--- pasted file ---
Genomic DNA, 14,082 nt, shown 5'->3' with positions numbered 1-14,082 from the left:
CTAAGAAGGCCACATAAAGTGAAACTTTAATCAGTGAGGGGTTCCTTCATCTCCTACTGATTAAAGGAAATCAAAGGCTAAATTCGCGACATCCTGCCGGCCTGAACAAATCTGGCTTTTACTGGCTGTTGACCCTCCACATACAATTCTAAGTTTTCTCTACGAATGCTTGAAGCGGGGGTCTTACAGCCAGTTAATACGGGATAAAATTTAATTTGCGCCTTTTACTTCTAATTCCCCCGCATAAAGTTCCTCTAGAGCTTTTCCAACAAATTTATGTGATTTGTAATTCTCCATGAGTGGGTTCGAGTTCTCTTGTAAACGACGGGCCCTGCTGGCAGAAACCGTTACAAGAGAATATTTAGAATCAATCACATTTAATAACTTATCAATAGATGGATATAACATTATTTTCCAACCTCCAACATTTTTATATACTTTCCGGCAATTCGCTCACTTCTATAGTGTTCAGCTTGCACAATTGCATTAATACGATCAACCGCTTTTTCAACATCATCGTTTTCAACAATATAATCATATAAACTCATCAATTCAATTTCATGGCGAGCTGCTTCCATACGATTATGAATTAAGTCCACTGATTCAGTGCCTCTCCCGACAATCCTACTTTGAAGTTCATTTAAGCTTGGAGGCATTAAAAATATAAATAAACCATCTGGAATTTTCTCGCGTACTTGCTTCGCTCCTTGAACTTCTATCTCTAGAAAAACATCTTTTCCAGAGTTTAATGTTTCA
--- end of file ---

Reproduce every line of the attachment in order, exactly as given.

Genomic DNA, 14,082 nt, shown 5'->3' with positions numbered 1-14,082 from the left:
CTAAGAAGGCCACATAAAGTGAAACTTTAATCAGTGAGGGGTTCCTTCATCTCCTACTGATTAAAGGAAATCAAAGGCTAAATTCGCGACATCCTGCCGGCCTGAACAAATCTGGCTTTTACTGGCTGTTGACCCTCCACATACAATTCTAAGTTTTCTCTACGAATGCTTGAAGCGGGGGTCTTACAGCCAGTTAATACGGGATAAAATTTAATTTGCGCCTTTTACTTCTAATTCCCCCGCATAAAGTTCCTCTAGAGCTTTTCCAACAAATTTATGTGATTTGTAATTCTCCATGAGTGGGTTCGAGTTCTCTTGTAAACGACGGGCCCTGCTGGCAGAAACCGTTACAAGAGAATATTTAGAATCAATCACATTTAATAACTTATCAATAGATGGATATAACATTATTTTCCAACCTCCAACATTTTTATATACTTTCCGGCAATTCGCTCACTTCTATAGTGTTCAGCTTGCACAATTGCATTAATACGATCAACCGCTTTTTCAACATCATCGTTTTCAACAATATAATCATATAAACTCATCAATTCAATTTCATGGCGAGCTGCTTCCATACGATTATGAATTAAGTCCACTGATTCAGTGCCTCTCCCGACAATCCTACTTTGAAGTTCATTTAAGCTTGGAGGCATTAAAAATATAAATAAACCATCTGGAATTTTCTCGCGTACTTGCTTCGCTCCTTGAACTTCTATCTCTAGAAAAACATCTTTTCCAGAGTTTAATGTTTCA